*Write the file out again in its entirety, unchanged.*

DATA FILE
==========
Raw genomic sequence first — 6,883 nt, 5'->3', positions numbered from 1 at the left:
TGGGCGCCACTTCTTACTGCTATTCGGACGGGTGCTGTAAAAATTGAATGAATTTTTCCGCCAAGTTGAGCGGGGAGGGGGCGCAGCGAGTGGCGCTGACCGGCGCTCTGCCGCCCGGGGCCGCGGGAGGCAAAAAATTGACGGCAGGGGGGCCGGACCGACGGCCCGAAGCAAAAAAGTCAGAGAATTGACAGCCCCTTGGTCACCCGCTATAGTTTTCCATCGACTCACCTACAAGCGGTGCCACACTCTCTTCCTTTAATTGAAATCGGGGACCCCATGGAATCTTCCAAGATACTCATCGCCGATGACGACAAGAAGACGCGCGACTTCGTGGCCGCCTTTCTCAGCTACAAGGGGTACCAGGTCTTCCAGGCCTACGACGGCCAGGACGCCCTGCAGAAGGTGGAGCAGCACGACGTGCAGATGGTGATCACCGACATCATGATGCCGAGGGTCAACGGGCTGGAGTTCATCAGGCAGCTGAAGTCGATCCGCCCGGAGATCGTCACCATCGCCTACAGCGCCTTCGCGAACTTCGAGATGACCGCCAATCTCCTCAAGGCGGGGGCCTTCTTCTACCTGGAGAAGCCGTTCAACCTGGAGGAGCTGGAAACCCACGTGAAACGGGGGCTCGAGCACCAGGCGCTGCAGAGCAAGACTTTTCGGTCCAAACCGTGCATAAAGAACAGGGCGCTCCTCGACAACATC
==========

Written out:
Raw genomic sequence first — 6,883 nt, 5'->3', positions numbered from 1 at the left:
TGGGCGCCACTTCTTACTGCTATTCGGACGGGTGCTGTAAAAATTGAATGAATTTTTCCGCCAAGTTGAGCGGGGAGGGGGCGCAGCGAGTGGCGCTGACCGGCGCTCTGCCGCCCGGGGCCGCGGGAGGCAAAAAATTGACGGCAGGGGGGCCGGACCGACGGCCCGAAGCAAAAAAGTCAGAGAATTGACAGCCCCTTGGTCACCCGCTATAGTTTTCCATCGACTCACCTACAAGCGGTGCCACACTCTCTTCCTTTAATTGAAATCGGGGACCCCATGGAATCTTCCAAGATACTCATCGCCGATGACGACAAGAAGACGCGCGACTTCGTGGCCGCCTTTCTCAGCTACAAGGGGTACCAGGTCTTCCAGGCCTACGACGGCCAGGACGCCCTGCAGAAGGTGGAGCAGCACGACGTGCAGATGGTGATCACCGACATCATGATGCCGAGGGTCAACGGGCTGGAGTTCATCAGGCAGCTGAAGTCGATCCGCCCGGAGATCGTCACCATCGCCTACAGCGCCTTCGCGAACTTCGAGATGACCGCCAATCTCCTCAAGGCGGGGGCCTTCTTCTACCTGGAGAAGCCGTTCAACCTGGAGGAGCTGGAAACCCACGTGAAACGGGGGCTCGAGCACCAGGCGCTGCAGAGCAAGACTTTTCGGTCCAAACCGTGCATAAAGAACAGGGCGCTCCTCGACAACATC